Glass Hammer was formed in 1992 in the US, with their first album released in 1993. So they’re very well-established veterans in the prog scene. They tend to change styles after each album or two. One thing each album tends to have in common, however, is paying homage to historical progressive rock styles. Somehow this tends to be a controversial choice in the prog world. Let’s get my opinion on this clear immediately. The entire history of art – including music – is one of shared experience and expression. Pretty much every single musician in the history of music has stood upon the shoulders of those before them. If musicians did not share tendencies, techniques, and styles, listeners would have a very difficult time even understanding any new music.
Music is a language, and there must be a shared understanding of syntax, grammar, and expressive function. Yes, it can be a particular delight if someone is able to both uphold the traditions of music (thus making their music intelligible) and also push those traditions in new directions or to new lengths. But denigrating artists for “sounding like” someone else or for being a “pastiche” of someone from history is, I think, mostly due to a lack of understanding of the history of music. Mozart was a complete genius, but he did not even consider writing a symphony in a minor key until he heard and was delighted by the work of Hayden’s minor symphonies. He subsequently wrote his Symphony #25 and 40 in minor key, and those are two of his greatest symphonies. Prokofiev wrote some of the most brilliant and progressive works ever written, frantically pushing the boundaries of music, but his first symphony was a straight-up homage to the Classical period of composition.
It becomes particularly odd to me when I hear people complain about modern progressive rock acts “copying” the masters from the ‘70s. Those masters – pretty much without exception – were doing the exact same thing – they were celebrating the glorious music that came before them and, in fact, “copying” it. ELP’s Pictures At An Exhibition is a straight-up adaption of a well-known Mussorgsky piece. Jon Anderson listened to the Romantic works of Jean Sibelius and was inspired – directly – to create Close to the Edge and, even more so, Tales From Topographic Oceans. Yes even opened their concerts for years with a note-for-note rendition of the Grandfather of Prog’s most famous piece – Stravinsky’s Firebird Suite and Ozzy opened with a lifting of the more recent Carmina Burana.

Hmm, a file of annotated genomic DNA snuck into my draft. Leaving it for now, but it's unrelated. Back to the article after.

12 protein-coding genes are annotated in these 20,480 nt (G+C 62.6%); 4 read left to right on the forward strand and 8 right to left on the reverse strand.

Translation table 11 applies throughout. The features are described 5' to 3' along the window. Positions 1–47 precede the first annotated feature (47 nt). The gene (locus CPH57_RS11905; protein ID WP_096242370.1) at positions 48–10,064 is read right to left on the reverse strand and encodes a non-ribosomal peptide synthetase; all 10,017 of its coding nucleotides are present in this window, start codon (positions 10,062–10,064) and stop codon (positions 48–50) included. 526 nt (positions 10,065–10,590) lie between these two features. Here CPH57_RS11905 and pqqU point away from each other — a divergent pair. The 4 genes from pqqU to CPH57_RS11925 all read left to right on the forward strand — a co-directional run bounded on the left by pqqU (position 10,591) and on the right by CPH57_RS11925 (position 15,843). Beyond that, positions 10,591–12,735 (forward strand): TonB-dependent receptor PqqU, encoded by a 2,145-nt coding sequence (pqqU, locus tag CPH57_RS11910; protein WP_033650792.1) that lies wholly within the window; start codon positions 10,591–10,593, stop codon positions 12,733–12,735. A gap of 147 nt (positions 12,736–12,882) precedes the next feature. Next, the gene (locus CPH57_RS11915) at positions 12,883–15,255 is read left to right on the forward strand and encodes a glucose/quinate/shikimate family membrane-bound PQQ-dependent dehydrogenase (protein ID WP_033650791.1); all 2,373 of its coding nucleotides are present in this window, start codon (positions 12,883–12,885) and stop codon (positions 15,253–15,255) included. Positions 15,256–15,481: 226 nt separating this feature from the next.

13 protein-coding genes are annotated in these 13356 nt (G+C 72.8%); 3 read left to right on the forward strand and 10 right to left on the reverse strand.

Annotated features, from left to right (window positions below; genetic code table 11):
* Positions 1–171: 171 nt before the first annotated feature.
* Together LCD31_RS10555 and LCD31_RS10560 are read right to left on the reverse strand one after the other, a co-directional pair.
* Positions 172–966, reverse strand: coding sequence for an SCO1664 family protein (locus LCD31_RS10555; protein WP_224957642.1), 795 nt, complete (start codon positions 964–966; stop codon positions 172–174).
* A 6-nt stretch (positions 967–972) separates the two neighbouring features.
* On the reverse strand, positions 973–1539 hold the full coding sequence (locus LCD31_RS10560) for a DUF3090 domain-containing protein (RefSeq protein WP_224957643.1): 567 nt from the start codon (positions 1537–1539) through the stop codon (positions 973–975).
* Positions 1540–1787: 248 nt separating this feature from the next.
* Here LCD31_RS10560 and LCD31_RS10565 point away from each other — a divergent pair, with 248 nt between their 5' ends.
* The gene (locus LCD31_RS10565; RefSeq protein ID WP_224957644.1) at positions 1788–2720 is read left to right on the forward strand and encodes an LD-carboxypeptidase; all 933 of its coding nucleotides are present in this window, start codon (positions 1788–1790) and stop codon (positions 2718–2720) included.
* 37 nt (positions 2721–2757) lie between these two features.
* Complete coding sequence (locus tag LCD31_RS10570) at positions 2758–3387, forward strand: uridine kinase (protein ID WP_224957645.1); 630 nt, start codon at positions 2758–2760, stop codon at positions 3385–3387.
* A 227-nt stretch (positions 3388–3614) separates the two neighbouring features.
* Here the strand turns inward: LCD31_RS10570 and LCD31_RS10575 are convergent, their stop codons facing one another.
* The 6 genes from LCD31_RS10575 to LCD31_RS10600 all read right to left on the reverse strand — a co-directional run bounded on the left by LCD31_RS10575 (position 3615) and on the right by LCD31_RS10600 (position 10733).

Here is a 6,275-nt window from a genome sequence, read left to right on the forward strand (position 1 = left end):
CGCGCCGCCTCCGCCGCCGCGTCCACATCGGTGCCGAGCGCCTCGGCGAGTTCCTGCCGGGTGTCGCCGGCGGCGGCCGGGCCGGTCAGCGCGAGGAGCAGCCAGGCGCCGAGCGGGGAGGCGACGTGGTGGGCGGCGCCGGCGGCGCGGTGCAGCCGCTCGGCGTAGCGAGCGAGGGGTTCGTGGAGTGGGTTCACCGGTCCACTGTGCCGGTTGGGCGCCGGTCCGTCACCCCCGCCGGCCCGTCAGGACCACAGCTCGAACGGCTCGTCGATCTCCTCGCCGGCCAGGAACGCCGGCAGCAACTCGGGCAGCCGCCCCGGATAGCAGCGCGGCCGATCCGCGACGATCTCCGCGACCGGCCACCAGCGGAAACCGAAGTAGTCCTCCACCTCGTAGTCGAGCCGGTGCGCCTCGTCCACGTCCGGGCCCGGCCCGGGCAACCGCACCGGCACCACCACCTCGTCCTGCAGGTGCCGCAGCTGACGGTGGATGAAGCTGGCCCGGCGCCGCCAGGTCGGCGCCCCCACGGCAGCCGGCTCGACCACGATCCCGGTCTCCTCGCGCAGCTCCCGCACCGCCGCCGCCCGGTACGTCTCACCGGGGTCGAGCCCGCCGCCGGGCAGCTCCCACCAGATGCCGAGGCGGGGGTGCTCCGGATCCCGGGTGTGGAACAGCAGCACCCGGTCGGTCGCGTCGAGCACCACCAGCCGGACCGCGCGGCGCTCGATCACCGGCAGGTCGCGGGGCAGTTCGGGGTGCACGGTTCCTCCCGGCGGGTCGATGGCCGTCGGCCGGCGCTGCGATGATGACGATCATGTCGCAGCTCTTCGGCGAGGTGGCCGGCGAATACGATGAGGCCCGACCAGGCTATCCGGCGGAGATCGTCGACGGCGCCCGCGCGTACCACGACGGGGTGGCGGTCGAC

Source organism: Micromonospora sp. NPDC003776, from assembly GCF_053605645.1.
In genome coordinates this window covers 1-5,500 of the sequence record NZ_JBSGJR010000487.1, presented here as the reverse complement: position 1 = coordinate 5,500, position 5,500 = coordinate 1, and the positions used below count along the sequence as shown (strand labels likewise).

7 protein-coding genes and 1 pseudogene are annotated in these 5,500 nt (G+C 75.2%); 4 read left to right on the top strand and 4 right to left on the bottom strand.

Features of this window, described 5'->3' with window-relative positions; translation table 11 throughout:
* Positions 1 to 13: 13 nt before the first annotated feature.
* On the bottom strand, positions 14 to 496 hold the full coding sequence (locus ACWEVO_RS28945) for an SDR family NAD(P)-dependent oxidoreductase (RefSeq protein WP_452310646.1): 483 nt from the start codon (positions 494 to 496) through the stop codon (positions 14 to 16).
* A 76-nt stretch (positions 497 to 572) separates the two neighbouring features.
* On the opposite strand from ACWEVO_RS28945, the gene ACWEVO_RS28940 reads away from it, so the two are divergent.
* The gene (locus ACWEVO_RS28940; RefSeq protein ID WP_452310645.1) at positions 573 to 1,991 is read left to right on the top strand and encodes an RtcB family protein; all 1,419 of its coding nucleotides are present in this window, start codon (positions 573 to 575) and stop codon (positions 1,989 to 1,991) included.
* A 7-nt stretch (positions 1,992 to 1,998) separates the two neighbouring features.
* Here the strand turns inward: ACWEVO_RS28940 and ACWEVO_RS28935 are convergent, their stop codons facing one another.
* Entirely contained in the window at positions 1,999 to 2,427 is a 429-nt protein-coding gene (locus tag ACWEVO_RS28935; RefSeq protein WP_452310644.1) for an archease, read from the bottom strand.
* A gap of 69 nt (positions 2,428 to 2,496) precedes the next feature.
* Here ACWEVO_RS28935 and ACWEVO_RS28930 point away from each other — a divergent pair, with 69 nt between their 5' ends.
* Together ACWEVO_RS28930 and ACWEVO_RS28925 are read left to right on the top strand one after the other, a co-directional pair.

For some reason, modern prog listeners don’t seem to take issue at all with “copying” music – unless it’s copying something from the 1970s. Perhaps these critics aren’t recognizing classical music, and therefore don’t even understand that’s what the 70s prog bands were doing? Symphony X gets zero flak that I’ve ever heard about lifting some of Verdi’s Requiem – note for note and with 1/50th the power and passion of the original, I might add – but if Steve Rothery happens to sound like David Gilmour (yes, he does, and thank goodness for that!) or if Roine Stolt happens to sound like Steve Howe (well, sort of, at times, I suppose, but really not a lot) – by all means let the criticisms fly!! How dare modern artists enjoy music and let the music of their lifetimes affect their artistry!!!!! Glass Hammer themselves produced two absolutely brilliant albums – If and Cor Cordium – that are very clear homages to Yes. And, in fact, had Yes produced either of those albums (or the even better follow-up Perilous) the prog world would have absolutely lost their minds. They’re better than anything Yes has done since perhaps 1974 or 1977.
It should be obvious at this point that I’m saying all of this to prepare you for the horrifying-to-some news that Glass Hammer’s two most recent albums, Dreaming City and the subject of this review- Skallagrim: Into the Breach are once again very clear homages to past masters. In the case of Dreaming City, it’s mostly Rush that I hear. With Skallagrim, it’s really as if Rush and Black Sabbath had a lovechild… along with a host of other 70’s hard rock analog-keyboard bands like Deep Purple. So, if this upsets you and you can’t really adjust your perspective to just hear the music for what it is, you likely will not be able to enjoy it.
From my perspective, Skallagrim is an absolute delight. Its lyrical story is a continuation of the story from Dreaming City, specifically centered on the hero’s search for his (possibly) imaginary lost love. It’s a combination of mythology and modern Tolkien-esque fantasy. But for me the joy comes primarily from the music. The album opens with a short, piano-led piece that introduces a theme and introduces a new singer for the band – Hannah Pryor. As with so many Glass Hammer singers before her, she is terrific! She has the fierceness and attitude of Geddy Lee with considerably more singing competence. But we don’t really hear what the band has mostly in store for us until the second tune, the hard-edged Anthem to Andorath. It’s a heavy rock, retro-70s feel for sure, a style that carries through the next two tunes as well (Sellsword and Steel).